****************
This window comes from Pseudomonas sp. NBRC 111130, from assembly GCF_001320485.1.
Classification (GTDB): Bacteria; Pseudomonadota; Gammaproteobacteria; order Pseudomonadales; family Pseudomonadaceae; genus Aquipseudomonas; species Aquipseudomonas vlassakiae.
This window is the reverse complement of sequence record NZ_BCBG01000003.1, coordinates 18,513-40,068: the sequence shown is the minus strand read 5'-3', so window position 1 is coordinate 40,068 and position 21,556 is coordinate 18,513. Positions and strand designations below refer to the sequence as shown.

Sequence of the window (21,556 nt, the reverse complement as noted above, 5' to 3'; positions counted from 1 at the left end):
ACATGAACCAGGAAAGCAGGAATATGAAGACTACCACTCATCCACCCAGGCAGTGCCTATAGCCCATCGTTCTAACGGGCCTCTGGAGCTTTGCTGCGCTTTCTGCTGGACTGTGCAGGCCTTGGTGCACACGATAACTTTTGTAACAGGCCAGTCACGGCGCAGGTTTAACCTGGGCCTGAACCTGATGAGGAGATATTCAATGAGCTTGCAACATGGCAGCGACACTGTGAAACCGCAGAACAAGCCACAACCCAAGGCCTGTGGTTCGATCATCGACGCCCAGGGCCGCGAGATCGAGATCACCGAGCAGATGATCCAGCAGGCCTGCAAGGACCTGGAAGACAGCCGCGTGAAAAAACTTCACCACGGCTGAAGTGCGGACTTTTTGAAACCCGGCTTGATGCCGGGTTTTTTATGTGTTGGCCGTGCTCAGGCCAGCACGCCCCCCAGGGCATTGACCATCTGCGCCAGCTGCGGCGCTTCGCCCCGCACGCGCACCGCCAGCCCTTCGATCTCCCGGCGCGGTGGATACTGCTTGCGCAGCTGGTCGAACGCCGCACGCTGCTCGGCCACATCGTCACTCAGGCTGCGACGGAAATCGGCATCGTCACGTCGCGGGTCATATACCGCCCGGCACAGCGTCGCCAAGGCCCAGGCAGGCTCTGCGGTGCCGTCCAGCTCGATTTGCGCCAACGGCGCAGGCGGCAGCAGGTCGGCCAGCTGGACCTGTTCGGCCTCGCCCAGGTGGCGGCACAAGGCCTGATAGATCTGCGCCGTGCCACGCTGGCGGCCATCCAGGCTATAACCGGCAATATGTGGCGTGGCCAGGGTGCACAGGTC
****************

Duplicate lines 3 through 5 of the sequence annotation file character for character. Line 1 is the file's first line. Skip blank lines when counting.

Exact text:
This window is the reverse complement of sequence record NZ_BCBG01000003.1, coordinates 18,513-40,068: the sequence shown is the minus strand read 5'-3', so window position 1 is coordinate 40,068 and position 21,556 is coordinate 18,513. Positions and strand designations below refer to the sequence as shown.

Sequence of the window (21,556 nt, the reverse complement as noted above, 5' to 3'; positions counted from 1 at the left end):
ACATGAACCAGGAAAGCAGGAATATGAAGACTACCACTCATCCACCCAGGCAGTGCCTATAGCCCATCGTTCTAACGGGCCTCTGGAGCTTTGCTGCGCTTTCTGCTGGACTGTGCAGGCCTTGGTGCACACGATAACTTTTGTAACAGGCCAGTCACGGCGCAGGTTTAACCTGGGCCTGAACCTGATGAGGAGATATTCAATGAGCTTGCAACATGGCAGCGACACTGTGAAACCGCAGAACAAGCCACAACCCAAGGCCTGTGGTTCGATCATCGACGCCCAGGGCCGCGAGATCGAGATCACCGAGCAGATGATCCAGCAGGCCTGCAAGGACCTGGAAGACAGCCGCGTGAAAAAACTTCACCACGGCTGAAGTGCGGACTTTTTGAAACCCGGCTTGATGCCGGGTTTTTTATGTGTTGGCCGTGCTCAGGCCAGCACGCCCCCCAGGGCATTGACCATCTGCGCCAGCTGCGGCGCTTCGCCCCGCACGCGCACCGCCAGCCCTTCGATCTCCCGGCGCGGTGGATACTGCTTGCGCAGCTGGTCGAACGCCGCACGCTGCTCGGCCACATCGTCACTCAGGCTGCGACGGAAATCGGCATCGTCACGTCGCGGGTCATATACCGCCCGGCACAGCGTCGCCAAGGCCCAGGCAGGCTCTGCGGTGCCGTCCAGCTCGATTTGCGCCAACGGCGCAGGCGGCAGCAGGTCGGCCAGCTGGACCTGTTCGGCCTCGCCCAGGTGGCGGCACAAGGCCTGATAGATCTGCGCCGTGCCACGCTGGCGGCCATCCAGGCTATAACCGGCAATATGTGGCGTGGCCAGGGTGCACAGGTC